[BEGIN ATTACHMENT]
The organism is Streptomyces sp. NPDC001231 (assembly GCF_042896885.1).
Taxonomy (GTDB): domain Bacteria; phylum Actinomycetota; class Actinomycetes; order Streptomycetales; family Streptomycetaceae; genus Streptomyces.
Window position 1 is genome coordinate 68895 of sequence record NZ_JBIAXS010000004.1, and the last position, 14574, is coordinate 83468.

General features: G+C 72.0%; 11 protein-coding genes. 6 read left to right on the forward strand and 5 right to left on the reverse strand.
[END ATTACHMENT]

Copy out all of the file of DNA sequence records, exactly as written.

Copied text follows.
The organism is Streptomyces sp. NPDC001231 (assembly GCF_042896885.1).
Taxonomy (GTDB): domain Bacteria; phylum Actinomycetota; class Actinomycetes; order Streptomycetales; family Streptomycetaceae; genus Streptomyces.
Window position 1 is genome coordinate 68895 of sequence record NZ_JBIAXS010000004.1, and the last position, 14574, is coordinate 83468.

General features: G+C 72.0%; 11 protein-coding genes. 6 read left to right on the forward strand and 5 right to left on the reverse strand.